Excerpt from Here Today, Gone to Maui

Excerpt from Here Today, Gone to Maui

Chapter One

In the weeks leading up to my Maui vacation with Jimmy, I considered all of the things that could go wrong.

Illness ranked pretty high. I could catch a cold, which in turn could mutate into a sinus infection – hardly a rarity in this dirty Southern Californian air, and notoriously resistant to antibiotics. I could contract food poisoning or one of those nasty tummy bugs that my coworkers occasionally import from their kids. I could get the flu (some odd and potentially lethal strain not included in my annual shot), conjunctivitis, or the shingles (which are reputed to be extremely painful, despite the comical name).

As our travel date approached without a cough, itch, or looming workplace epidemic, I turned my attention to traffic. Jimmy and I live at opposite ends of Orange County – he on the fashionable end (Laguna Beach) and I in the not-so-fashionable, forty-minutes-inland town of Brea, which is the Spanish word for “tar.” Actually, Brea is a nice, unpretentious, wholesome kind of town – just the kind of place you’d like to raise your kids, if you have them.

I don’t.

Jimmy offered to drive to the airport because my car was nicer and more apt to be stolen. Without traffic, Jimmy could make it from Laguna Beach to Brea to LAX in an hour and a half. But since we weren’t planning to drive at three o’clock in the morning on a Sunday, we could assume there would be traffic. With traffic, the trip could take three hours. Or five.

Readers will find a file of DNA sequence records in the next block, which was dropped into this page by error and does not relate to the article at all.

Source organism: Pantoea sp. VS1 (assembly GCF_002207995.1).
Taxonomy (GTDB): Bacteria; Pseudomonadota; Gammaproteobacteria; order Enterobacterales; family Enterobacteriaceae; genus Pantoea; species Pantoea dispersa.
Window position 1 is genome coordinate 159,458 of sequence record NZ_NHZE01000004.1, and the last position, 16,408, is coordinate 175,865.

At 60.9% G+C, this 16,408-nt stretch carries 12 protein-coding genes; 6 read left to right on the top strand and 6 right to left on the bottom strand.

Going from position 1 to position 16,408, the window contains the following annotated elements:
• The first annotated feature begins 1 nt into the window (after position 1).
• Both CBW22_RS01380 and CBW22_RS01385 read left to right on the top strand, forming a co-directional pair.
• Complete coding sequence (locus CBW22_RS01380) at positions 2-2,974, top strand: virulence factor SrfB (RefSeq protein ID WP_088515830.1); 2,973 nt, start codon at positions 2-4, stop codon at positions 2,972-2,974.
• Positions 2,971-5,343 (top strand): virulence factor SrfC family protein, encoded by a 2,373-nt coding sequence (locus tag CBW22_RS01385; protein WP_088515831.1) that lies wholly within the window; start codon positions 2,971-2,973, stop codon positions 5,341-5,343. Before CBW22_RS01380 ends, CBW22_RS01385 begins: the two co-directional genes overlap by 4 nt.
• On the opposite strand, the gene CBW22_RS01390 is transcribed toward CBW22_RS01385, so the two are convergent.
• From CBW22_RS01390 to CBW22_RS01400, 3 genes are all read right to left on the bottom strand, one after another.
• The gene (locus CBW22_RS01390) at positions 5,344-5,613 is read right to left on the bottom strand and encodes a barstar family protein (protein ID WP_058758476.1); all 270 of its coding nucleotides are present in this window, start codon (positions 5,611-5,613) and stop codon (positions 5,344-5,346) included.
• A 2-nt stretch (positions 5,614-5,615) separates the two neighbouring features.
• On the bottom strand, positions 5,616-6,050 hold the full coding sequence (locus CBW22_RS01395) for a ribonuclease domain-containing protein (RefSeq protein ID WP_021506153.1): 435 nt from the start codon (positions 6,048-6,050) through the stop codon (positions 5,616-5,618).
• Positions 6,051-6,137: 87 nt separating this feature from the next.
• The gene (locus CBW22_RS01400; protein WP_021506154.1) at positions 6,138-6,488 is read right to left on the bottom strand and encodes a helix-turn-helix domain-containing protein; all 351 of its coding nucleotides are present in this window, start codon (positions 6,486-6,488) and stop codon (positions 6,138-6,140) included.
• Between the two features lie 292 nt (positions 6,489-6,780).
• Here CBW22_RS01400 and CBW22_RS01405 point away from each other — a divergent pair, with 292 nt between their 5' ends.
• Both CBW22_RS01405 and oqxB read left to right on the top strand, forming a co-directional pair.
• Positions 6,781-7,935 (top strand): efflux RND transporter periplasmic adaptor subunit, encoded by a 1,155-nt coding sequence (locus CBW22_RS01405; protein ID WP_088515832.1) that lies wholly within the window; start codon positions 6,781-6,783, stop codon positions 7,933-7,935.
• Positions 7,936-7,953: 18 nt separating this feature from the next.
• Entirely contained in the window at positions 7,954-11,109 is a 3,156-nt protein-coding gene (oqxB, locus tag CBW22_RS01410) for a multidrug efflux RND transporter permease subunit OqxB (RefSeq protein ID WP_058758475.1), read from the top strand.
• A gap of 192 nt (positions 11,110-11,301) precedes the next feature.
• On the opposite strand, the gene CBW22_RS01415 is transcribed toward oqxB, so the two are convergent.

There are some things you just can’t control.

Like flight delays. Or cancellations.

The odds of weather problems between Los Angeles and Maui were slim (though not impossible), but the flight originated in Atlanta and had to cross the entire country before embarking on the final tropical leg. After ten years here, I’d practically forgotten about weather, which Californians define as anything over a hundred degrees or under sixty, but I knew it was out there. I watched the Weather Channel. At least, I had ever since Jimmy asked me to spend a week with him in Maui.

There was an inch of snow in Denver. It was ten below in Chicago. In Brisbane, Australia, the month was the driest on record. (There’s only so much they can say about local conditions on the Weather Channel, and I found the international segments oddly compelling.) But as for the weather between Atlanta and Los Angeles, and Los Angeles and Maui? The skies were clear.

It wasn’t until Jimmy showed up at my condo on the day of our flight that I realized what all of my worrying had been about. He was an hour early – a relationship first. When I saw him standing in my doorway in a pale blue polo shirt, his sunglasses hanging from a cord around his neck, I burst into giddy laughter, equal parts joy and relief.

I had never really been concerned about sinus infections, I realized. About traffic or flight delays. All of that was just a diversion, a way to avoid thinking about the worst possibility of all.

I was afraid that Jimmy wouldn’t show up.

I didn’t think he’d stand me up or anything – he wasn’t that unreliable. But he had a way of calling at the last minute, as I was applying my mascara or turning off the Weather Channel. Stuck in a meeting, he’d say. Buried with work. He’d make it up to me, he’d promise. Cross his heart and hope to die.

And today he’d come through. If a trip to Maui wasn’t making it up to me, what was?

I never once worried about what would happen once we landed in Maui, after we’d gathered our luggage and set off for the resort.

As long as Jimmy showed up, the week would be perfect.

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